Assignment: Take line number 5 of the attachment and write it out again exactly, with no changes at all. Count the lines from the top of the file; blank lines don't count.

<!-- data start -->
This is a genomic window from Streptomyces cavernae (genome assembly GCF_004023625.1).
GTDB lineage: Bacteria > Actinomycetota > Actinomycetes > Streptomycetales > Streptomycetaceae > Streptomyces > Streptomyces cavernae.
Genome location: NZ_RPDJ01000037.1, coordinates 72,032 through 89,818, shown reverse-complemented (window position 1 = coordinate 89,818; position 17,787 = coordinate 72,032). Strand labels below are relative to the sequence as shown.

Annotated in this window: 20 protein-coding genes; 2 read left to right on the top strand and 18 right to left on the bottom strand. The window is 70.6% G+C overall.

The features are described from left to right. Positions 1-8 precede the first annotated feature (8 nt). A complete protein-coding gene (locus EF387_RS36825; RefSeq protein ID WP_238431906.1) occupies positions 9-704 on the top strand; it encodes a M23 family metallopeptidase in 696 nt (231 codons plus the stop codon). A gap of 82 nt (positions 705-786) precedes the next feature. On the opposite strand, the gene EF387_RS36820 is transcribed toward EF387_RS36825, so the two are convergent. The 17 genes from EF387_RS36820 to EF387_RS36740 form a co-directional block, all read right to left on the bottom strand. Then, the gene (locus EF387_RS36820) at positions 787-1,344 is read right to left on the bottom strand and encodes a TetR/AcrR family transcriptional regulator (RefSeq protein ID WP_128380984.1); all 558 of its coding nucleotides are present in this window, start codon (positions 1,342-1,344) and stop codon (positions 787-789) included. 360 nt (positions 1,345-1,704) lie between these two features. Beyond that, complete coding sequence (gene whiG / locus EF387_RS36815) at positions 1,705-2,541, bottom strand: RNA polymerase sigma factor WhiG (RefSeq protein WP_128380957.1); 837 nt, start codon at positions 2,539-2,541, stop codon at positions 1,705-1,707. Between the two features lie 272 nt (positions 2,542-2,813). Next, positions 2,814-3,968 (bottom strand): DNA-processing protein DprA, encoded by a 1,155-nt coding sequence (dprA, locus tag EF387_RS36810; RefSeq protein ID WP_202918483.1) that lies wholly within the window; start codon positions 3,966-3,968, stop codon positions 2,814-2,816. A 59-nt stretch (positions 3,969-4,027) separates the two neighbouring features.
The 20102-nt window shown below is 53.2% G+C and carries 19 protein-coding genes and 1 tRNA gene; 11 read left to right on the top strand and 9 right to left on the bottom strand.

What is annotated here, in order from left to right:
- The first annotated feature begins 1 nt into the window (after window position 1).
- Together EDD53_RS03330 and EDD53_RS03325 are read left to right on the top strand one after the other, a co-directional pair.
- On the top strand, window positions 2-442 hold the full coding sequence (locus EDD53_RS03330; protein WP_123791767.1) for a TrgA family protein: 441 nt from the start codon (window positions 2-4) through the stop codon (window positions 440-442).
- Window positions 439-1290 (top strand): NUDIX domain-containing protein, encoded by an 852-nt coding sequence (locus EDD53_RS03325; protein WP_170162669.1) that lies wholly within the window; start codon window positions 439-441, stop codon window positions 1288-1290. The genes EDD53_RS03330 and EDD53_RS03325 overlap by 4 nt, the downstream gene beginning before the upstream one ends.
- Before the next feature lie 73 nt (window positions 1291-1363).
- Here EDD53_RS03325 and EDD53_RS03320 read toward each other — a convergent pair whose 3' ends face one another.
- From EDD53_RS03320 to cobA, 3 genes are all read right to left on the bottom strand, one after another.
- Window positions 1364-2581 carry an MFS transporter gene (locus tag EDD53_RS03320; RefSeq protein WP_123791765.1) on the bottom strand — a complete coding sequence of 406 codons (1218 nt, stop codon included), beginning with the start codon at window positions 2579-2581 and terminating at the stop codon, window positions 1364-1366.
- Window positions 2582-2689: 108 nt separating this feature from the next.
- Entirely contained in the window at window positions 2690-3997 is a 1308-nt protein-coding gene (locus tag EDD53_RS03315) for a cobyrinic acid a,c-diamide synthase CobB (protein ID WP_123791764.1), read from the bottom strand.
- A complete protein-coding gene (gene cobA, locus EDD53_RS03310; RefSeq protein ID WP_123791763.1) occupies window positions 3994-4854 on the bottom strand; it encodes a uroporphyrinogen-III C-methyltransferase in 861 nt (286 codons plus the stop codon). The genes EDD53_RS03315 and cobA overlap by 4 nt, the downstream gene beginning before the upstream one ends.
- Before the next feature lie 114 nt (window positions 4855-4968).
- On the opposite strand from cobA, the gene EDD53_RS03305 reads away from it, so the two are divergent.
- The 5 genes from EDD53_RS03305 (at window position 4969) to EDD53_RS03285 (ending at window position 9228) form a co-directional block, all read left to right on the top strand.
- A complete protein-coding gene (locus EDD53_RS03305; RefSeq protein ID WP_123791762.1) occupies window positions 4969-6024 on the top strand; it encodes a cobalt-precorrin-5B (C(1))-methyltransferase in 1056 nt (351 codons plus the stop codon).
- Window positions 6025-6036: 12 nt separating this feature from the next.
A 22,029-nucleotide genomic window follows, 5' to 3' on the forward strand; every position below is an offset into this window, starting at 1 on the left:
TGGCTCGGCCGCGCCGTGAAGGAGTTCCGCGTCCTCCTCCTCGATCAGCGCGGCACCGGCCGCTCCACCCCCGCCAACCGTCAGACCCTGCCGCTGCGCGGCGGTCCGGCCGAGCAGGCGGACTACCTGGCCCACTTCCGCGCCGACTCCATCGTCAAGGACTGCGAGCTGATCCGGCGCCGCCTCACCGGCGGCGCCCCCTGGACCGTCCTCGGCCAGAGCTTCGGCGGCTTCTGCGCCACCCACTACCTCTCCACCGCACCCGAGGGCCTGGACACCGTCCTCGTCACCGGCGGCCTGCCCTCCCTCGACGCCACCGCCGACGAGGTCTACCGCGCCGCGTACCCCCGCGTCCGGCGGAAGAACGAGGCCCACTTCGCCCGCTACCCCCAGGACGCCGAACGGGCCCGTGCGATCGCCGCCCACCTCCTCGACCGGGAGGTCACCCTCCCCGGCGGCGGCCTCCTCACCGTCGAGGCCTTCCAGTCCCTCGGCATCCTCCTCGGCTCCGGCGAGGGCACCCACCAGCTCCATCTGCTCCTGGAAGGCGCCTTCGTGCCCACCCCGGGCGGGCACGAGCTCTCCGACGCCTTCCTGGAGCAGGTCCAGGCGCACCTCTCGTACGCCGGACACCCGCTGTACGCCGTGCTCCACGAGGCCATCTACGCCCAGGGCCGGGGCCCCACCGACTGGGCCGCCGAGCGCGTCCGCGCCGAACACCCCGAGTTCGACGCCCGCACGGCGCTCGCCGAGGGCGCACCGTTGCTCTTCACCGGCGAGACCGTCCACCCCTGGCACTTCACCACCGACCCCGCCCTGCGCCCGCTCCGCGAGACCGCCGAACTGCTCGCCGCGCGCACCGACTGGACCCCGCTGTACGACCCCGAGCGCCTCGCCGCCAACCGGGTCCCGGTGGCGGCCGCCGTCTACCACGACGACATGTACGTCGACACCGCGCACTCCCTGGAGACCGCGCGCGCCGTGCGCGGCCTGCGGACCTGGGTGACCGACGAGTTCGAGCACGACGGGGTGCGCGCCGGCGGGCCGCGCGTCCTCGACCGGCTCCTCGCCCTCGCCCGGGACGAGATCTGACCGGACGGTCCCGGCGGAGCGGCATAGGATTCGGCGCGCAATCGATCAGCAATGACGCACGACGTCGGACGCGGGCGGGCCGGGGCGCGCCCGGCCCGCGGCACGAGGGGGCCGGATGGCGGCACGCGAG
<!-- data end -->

The features are described from left to right. Positions 1-8 precede the first annotated feature (8 nt). A complete protein-coding gene (locus EF387_RS36825; RefSeq protein ID WP_238431906.1) occupies positions 9-704 on the top strand; it encodes a M23 family metallopeptidase in 696 nt (231 codons plus the stop codon). A gap of 82 nt (positions 705-786) precedes the next feature. On the opposite strand, the gene EF387_RS36820 is transcribed toward EF387_RS36825, so the two are convergent. The 17 genes from EF387_RS36820 to EF387_RS36740 form a co-directional block, all read right to left on the bottom strand. Then, the gene (locus EF387_RS36820) at positions 787-1,344 is read right to left on the bottom strand and encodes a TetR/AcrR family transcriptional regulator (RefSeq protein ID WP_128380984.1); all 558 of its coding nucleotides are present in this window, start codon (positions 1,342-1,344) and stop codon (positions 787-789) included. 360 nt (positions 1,345-1,704) lie between these two features. Beyond that, complete coding sequence (gene whiG / locus EF387_RS36815) at positions 1,705-2,541, bottom strand: RNA polymerase sigma factor WhiG (RefSeq protein WP_128380957.1); 837 nt, start codon at positions 2,539-2,541, stop codon at positions 1,705-1,707. Between the two features lie 272 nt (positions 2,542-2,813). Next, positions 2,814-3,968 (bottom strand): DNA-processing protein DprA, encoded by a 1,155-nt coding sequence (dprA, locus tag EF387_RS36810; RefSeq protein ID WP_202918483.1) that lies wholly within the window; start codon positions 3,966-3,968, stop codon positions 2,814-2,816. A 59-nt stretch (positions 3,969-4,027) separates the two neighbouring features.